However, the type and frequency of loading matters. This study concluded that “strain rather than stress/torque determines the collagen-synthesis stimulating response seen with exercise.” And, further, that only with very prolonged loading, (there can be) a robust change in the size and mechanical properties of human tendons.” This means that controlled, graduated and routine strengthening along the length of a tendon (not haphazard, twisting or jumping -type exercises) will have this effect. Hence, dancing alone won’t cut it.  

How Do You Do It? 

Here is my favorite program for progressive, linear strengthening of the Achilles and Flexor Hallucis Longus (2 most common tendinopathies in dancers): Progressive Tendon Loading for Ankle/Foot








** Note: these should be nearly pain-free. If you are having pain at any stage, drop back to the prior stage for an additional 2 weeks.  

Week 1 – Use Both Feet (5 sets of 5)
Week 2 – Both Feet (3 sets of 10-12)
Week 3 – Both Feet (2 sets of 20)
Week 4 – Single Leg (5 sets of 5 each leg)
Week 5 – Single Leg (3 sets of 10 each)
Week 6 – Single Leg (2 sets of 15 each)
Week 7 – Single Leg Raises (2 sets of 15) plus Step-Ups on 8” step (5 sets of 5 each leg)
Week 8 – Single Leg Raises (2 sets of 15+) plus Step-Ups on 8” step (5 sets of 10 each)
Week 9 – Single Leg Raises (2 sets of 15+) plus Step-Ups on 8” step (2 sets of 15 each)  

Continue the week 9 routine 3x/week up to daily

  • Additional progression options (after the 9-week build-up): 
    • Add dumbbells (start with 2lbs in each hand, progress through week 1-9 again. Increase weight every 9wks, maxing at 10lbs in each hand for Double leg, 15 lbs per hand for step-ups and 5lbs per hand for single leg)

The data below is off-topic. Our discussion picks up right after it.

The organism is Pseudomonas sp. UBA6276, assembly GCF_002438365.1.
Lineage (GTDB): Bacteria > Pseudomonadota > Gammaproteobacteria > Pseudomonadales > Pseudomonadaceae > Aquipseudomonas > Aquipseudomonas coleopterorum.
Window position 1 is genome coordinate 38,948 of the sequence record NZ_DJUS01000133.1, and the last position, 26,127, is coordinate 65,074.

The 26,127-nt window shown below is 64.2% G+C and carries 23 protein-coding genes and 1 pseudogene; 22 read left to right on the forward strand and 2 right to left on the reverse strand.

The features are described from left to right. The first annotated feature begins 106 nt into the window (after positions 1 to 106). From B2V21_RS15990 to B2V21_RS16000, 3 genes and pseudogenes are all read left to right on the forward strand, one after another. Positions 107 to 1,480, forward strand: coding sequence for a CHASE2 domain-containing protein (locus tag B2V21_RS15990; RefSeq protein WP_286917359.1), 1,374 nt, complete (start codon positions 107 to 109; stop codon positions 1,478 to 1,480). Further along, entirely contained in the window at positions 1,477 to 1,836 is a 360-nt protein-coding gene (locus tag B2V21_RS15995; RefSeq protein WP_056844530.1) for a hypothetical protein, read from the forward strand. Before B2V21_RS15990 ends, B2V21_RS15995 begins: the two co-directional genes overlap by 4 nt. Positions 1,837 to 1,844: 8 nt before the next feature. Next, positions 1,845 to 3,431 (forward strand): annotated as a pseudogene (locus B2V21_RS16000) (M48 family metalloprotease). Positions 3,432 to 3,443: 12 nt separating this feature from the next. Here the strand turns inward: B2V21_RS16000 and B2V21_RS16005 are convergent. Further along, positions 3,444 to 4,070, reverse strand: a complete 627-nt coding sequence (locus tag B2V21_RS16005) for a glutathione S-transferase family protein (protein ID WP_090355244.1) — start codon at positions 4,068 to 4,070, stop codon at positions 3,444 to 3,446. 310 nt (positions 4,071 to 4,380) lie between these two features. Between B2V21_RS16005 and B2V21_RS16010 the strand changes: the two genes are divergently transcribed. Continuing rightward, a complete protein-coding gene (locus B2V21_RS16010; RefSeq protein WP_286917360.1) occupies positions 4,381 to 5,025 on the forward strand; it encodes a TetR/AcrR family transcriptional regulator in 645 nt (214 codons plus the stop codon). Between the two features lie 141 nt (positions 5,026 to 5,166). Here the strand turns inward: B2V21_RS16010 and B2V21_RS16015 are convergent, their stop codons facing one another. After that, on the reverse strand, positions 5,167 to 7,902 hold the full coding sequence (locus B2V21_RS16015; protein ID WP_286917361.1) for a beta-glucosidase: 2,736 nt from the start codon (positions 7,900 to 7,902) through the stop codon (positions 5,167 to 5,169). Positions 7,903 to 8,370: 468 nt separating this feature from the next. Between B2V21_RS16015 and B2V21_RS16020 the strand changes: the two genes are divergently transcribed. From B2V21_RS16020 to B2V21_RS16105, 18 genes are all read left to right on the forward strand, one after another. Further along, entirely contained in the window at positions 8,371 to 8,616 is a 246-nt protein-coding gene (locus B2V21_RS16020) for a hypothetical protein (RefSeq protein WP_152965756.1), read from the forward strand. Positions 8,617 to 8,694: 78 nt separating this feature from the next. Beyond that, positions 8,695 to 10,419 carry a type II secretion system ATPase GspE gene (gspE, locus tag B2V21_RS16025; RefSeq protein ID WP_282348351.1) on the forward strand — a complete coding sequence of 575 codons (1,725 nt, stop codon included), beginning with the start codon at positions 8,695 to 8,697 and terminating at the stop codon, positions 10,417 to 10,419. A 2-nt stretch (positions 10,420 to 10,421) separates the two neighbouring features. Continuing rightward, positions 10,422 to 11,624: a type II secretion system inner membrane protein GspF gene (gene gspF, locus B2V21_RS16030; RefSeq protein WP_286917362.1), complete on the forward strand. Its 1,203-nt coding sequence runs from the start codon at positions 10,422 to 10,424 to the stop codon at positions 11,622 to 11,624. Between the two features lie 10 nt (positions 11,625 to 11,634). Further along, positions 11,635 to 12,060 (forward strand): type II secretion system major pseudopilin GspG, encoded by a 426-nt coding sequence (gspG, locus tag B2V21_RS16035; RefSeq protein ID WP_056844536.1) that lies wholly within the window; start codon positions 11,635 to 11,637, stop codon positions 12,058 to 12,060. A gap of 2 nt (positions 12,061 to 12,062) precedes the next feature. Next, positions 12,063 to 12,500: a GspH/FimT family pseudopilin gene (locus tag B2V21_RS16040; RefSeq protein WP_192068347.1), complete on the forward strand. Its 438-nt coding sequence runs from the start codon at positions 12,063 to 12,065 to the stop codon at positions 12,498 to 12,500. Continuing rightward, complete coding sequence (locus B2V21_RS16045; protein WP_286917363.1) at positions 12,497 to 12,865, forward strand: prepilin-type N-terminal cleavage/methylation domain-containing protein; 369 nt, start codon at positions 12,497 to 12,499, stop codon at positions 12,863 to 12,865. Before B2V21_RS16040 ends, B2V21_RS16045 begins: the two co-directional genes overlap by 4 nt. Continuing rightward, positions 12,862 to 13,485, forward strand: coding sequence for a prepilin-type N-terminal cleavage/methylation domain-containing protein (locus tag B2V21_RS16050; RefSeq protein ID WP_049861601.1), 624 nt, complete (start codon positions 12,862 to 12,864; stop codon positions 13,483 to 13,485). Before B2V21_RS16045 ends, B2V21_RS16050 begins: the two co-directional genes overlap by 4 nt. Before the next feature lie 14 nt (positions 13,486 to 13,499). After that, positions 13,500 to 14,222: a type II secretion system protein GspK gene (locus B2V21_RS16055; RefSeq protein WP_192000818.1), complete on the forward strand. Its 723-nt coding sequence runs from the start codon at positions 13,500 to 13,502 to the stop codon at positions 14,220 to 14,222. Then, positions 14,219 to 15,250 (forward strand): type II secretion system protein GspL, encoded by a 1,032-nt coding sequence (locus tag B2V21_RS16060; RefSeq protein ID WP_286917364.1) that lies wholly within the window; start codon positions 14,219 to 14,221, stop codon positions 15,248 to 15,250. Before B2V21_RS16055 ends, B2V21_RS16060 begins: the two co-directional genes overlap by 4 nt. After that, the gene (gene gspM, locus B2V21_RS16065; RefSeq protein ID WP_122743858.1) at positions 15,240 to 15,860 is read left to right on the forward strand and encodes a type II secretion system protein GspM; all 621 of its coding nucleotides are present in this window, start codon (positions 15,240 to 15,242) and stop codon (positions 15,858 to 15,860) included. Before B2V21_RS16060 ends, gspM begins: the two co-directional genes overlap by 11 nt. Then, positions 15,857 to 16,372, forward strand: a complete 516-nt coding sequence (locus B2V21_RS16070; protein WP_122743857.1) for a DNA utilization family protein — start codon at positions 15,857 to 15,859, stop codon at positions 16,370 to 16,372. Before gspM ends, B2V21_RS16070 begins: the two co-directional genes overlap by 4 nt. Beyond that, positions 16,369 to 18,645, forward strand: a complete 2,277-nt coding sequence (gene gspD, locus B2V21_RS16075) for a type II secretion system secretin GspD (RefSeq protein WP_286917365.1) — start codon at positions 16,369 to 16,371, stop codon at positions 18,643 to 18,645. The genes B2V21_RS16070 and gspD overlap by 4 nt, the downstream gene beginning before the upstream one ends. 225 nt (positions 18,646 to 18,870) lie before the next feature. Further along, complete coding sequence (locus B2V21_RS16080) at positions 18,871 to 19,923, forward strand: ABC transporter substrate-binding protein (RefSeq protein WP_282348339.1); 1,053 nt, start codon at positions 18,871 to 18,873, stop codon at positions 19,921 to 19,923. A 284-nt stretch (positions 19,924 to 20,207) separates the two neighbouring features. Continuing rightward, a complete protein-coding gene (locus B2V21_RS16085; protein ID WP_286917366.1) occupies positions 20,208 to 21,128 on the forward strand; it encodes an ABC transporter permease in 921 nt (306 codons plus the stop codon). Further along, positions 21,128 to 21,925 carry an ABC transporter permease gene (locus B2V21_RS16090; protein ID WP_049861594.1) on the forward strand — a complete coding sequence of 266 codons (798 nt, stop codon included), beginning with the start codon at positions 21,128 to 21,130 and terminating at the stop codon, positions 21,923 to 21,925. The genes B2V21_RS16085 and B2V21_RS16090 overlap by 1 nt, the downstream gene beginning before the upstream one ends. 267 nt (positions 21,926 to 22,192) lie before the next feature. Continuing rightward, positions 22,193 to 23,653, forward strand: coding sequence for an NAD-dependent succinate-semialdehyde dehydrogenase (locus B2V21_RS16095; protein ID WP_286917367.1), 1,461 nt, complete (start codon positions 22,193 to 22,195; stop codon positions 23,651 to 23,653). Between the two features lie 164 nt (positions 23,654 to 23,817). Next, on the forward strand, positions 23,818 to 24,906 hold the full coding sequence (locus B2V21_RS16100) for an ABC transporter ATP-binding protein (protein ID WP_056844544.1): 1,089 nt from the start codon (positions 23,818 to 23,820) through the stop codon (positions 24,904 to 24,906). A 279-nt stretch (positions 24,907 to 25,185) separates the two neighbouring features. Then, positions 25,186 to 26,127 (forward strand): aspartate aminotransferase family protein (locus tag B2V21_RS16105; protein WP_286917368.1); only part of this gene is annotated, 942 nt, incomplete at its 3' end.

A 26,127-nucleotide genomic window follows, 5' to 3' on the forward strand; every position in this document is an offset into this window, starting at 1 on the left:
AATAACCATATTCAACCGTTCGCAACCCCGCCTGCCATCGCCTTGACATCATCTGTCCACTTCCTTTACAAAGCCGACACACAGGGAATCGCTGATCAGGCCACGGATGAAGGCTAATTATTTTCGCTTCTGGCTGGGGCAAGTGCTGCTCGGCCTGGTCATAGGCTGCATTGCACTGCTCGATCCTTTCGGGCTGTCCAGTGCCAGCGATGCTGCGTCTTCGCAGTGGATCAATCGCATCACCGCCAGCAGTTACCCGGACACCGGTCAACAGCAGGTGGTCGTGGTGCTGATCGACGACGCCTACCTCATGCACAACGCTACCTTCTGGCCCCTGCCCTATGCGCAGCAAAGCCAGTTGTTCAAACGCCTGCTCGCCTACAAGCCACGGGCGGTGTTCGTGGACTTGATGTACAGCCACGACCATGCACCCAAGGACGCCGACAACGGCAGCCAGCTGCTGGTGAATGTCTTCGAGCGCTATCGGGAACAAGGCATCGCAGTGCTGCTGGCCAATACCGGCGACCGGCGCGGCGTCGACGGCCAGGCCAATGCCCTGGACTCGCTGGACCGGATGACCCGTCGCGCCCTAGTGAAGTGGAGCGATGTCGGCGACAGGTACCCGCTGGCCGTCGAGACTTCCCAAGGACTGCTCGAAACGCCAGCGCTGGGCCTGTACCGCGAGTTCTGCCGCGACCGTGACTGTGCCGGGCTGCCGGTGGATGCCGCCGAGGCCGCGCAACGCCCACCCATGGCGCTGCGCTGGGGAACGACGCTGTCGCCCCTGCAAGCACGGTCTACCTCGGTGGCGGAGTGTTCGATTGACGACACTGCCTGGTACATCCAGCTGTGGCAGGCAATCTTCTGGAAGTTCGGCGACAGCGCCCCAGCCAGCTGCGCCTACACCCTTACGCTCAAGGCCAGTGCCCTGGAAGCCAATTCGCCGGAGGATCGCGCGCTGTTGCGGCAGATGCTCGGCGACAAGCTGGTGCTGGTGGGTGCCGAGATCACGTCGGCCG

• Increase reps, gradually, up to 3 sets of 30.  
    • Increase speed of reps (be sure to still get full range of motion)
    • Add in Forward Lunges 
    • Add in Jump Rope (double & single leg) for 2-5 min 

The Fasciitis Fighter can be purchased here.  

Patellar Tendon Loading

For Patellar Tendon loading, use these exercises:  Patellar Tendon Progressive Loading Exercises









Follow the same progression as above, using the following guidelines:

  • Leg Press or Squats (double weeks 1-3, then single leg weeks 4+)
  • Lunges (add in at week 7) 
  • Additional progression options (after the 9 week build-up): 
    • Add dumbbells to Double Leg Squats and Lunges (start with 15% body weight in each hand (10% for lunges). Progress through week 1-9 again. Increase weight every 9 weeks, maxing at 70% body weight in each hand (60% for lunges). 
    • Increase reps, gradually, up to 3 sets of 30.  
    • Increase speed of reps (be sure to still get full range of motion)
    • Add in Monkey Step-Downs (5 sets of 5, progressing to 2 sets of 15+)
    • Add in Jump Rope (double & single leg) for 2-5 min 

What if You Already Have Tendon Pain? 

These plans are intended for maintenance & preventative purposes. If you are already experiencing pain in the Achilles, ankle tendons, and/or Patellar tendons, you should start with daily isometrics for at least 2 weeks (5 sets of 30-45 sec holds). Then try the programs listed, as long as there is no pain. 

Isometric Loading for Patellar Tendon

Isometric Loading for Ankle Tendons

Make it a Habit

I see so many overworked tendons in the dancers I work with, most of whom have not done much direct work on tendon loading to supplement dancing activity. It is so much harder to “fix” a painful tendon than to put the care into keeping them healthy to begin with. Train to dance, don’t dance to train… your tendons will be much more resilient.